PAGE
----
Posted by: Del Suggs – Saltwatermusic.com
Last time I discussed time
management tools, and conflict
resolution. Even if your board is
functioning well, there is nearly
always room for improvement.
In this column, I’ll deal with some
exciting concepts called Branding
and Marketing. Perhaps you’ll get
some ideas here that you can use to
take your board to the next level. It’s
all part of building a High-Powered
You may already be familiar with the
topic of marketing. Sometimes we
use other terms, such as advertising,
publicity, or public relations.
However, this time we’re not dealing
with marketing your board’s events
(concerts, comedians, films, etc.).
We’ll be looking at ways to publicize
your programming board. And that
all begins with Branding.
Heat Up The Branding Iron
Branding comes from the old West,
as you might guess. You’ve seen
cowboy movies where the branding
iron is heated red-hot, and then
applied to a steer. The scar, like a
tattoo, identifies the steer as
belonging to a particular ranch. That
way, when the cattle were all
together in a herd, it was obvious
who owned each steer.
In contemporary marketing, branding
uses that same concept as a
metaphor. By creating a brand, you
will allow the public (your customers)
to identify your company. And
likewise, when your campus events
happen (like a herd), it will be
obvious who “owns” each event.
Creating Your Brand
We tend to think of a brand as
something as simple as a logo or
symbol. It’s actually much more
complex than that. Branding is a
kind of shorthand, or abbreviation.
It’s a summation of your “product”
and all that your product embodies.
Let me give you a simple example.
We all know McDonald’s, the famous
hamburger chain. You might think of
their brand as the famous “Golden
Arches.” But that’s really just their
logo. Their brand is much more.
Ray Kroc, the developer of the
modern McDonald’s enterprise had a
number of corporate goals: good
food, fast service, and consistent
flavor at every restaurant. So that’s
what he created. You know at every
McDonald’s the food will be
reasonably good, prepared
reasonably fast, and that it will taste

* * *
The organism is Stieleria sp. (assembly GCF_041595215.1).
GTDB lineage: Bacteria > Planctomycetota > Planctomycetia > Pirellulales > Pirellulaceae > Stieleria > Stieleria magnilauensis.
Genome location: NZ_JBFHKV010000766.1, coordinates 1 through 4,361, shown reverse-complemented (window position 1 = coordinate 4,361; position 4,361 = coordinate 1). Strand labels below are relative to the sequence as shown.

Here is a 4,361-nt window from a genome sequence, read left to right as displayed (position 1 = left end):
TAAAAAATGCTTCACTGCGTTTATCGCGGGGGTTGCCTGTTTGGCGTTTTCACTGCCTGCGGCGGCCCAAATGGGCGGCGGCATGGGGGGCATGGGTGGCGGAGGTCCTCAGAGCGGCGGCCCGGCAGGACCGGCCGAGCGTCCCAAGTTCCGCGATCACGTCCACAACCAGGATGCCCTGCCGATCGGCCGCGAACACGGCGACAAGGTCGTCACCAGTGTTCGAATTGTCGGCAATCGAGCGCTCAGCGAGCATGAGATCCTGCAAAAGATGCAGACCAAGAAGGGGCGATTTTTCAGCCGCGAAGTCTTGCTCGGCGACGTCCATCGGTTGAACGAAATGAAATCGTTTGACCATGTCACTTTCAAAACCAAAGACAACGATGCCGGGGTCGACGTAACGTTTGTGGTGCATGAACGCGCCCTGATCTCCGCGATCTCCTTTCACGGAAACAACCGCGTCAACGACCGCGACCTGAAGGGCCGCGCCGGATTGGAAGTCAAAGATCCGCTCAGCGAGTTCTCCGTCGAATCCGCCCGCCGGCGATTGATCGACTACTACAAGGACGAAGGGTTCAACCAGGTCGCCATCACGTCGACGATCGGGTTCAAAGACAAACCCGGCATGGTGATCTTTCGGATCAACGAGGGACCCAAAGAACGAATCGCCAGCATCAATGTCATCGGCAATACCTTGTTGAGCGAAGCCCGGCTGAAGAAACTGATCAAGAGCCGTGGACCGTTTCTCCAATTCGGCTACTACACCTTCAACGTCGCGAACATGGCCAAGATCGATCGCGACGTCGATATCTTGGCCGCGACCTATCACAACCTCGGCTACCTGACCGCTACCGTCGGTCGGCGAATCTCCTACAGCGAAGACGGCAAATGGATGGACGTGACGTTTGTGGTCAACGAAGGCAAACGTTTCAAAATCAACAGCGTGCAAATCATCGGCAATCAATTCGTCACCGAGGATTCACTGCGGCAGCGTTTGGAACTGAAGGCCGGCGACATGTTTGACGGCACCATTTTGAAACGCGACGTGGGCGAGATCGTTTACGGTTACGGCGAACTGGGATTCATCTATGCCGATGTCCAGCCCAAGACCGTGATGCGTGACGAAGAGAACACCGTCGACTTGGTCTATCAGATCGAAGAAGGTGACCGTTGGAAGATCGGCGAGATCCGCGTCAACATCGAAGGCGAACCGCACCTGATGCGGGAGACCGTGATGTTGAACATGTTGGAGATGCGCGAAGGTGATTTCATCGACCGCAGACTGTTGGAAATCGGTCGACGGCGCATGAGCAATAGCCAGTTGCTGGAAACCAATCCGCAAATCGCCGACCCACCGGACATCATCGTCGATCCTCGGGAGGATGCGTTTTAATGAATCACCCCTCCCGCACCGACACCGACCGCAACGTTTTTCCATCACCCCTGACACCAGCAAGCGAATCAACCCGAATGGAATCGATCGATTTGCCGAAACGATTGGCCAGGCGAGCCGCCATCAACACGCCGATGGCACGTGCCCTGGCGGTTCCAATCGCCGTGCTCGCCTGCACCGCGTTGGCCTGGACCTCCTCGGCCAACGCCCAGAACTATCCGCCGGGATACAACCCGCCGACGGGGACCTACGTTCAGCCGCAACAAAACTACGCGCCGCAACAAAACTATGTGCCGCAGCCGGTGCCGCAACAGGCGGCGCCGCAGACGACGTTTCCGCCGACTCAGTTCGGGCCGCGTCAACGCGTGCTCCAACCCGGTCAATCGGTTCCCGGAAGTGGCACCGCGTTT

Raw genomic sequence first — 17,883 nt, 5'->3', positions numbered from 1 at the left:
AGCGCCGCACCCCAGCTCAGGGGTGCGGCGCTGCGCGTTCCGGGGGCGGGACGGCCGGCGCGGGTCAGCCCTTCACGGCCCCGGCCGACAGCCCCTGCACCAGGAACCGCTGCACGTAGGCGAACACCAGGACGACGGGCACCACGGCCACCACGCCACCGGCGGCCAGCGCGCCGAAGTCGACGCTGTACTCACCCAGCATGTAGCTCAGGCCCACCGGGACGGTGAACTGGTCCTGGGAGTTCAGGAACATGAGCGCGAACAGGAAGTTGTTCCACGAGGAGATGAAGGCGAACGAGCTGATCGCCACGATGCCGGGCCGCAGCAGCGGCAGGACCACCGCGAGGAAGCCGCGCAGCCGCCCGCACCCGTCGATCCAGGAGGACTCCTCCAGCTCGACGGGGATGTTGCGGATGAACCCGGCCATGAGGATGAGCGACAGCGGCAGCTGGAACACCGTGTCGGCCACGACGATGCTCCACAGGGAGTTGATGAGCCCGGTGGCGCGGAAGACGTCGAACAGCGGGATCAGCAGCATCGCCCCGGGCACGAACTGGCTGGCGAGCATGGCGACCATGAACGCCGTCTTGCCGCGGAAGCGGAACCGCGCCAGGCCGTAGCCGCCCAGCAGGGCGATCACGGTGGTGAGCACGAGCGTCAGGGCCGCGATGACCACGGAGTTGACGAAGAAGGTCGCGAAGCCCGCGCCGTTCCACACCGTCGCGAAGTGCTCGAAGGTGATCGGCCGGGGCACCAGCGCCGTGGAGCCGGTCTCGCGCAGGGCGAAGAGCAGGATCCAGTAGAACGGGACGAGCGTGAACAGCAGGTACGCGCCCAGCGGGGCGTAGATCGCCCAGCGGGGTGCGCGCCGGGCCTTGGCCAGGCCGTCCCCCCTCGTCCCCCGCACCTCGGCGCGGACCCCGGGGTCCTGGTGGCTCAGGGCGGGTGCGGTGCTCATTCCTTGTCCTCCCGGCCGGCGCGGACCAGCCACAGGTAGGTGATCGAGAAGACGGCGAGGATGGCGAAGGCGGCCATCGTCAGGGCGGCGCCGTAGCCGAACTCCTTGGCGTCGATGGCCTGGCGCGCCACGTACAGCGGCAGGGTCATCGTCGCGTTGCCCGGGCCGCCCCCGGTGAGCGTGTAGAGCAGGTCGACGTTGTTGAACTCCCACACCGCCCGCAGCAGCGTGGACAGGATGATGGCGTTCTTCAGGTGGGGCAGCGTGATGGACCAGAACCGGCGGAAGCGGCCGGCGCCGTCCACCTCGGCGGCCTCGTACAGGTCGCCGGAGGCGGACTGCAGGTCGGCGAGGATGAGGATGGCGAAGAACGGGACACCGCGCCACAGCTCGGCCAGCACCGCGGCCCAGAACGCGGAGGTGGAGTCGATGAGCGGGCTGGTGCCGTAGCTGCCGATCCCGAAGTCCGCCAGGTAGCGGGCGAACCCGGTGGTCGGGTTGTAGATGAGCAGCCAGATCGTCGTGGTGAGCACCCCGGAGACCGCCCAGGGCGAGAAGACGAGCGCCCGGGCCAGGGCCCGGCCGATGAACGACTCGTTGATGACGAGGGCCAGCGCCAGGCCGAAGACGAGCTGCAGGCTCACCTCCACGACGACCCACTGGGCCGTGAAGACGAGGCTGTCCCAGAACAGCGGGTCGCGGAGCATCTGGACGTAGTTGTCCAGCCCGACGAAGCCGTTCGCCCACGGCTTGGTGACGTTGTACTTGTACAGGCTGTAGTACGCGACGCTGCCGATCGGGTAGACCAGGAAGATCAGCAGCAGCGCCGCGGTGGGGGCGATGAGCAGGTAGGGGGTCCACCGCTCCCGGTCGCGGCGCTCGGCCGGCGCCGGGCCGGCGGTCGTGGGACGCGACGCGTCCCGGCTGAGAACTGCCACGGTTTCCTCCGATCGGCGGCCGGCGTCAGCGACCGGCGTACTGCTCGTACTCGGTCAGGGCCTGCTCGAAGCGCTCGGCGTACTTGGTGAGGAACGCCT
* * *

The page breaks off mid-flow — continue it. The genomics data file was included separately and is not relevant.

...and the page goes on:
exactly the same at every
How about Nike? You probably think
of the “Nike Swoosh”, that reverse
check mark they use as a logo. Or
maybe you remember their famous
tagline: “Just Do It.”
Again, the Nike brand is far more
than that. It includes the athletes
who wear their shoes on the field
and court. It includes the promise of
enhanced athletic performance,
comfort and foot protection, and
See– it’s that consistency of the
product that is the “brand.” It’s not
just the logo. A brand is like a deal
that a company strikes with it’s
customers. It says “this is who we
are, and this is what we do.” Brands
are important because they convey a
lot of information very quickly.
Why Is It Important?
You may be thinking “what does this
have to do with my programming
board?” Branding is essential to
creating a High Powered
Programming Board. Let me give
you a few reasons.
First, it creates an image for your
program board. It makes your board
stand out from the other
organizations on campus.
Second, it creates more campus
awareness for your board. That
means more students at your events.
Third, it helps you recruit and retain
members. Does your board have
too many volunteers? I didn’t think
Fourth, it improves your “product”–
the events you produce on campus.
Finally, it strikes a deal with your
students. Your brand will say: “this is
a quality program” to everyone
Creating A Brand
The first step is creating your brand.
Pull together a committee to
establish what your brand will be.
Begin by creating your organizational
mission statement. Why does your
organization exist? What do you
do? For whom do you do it?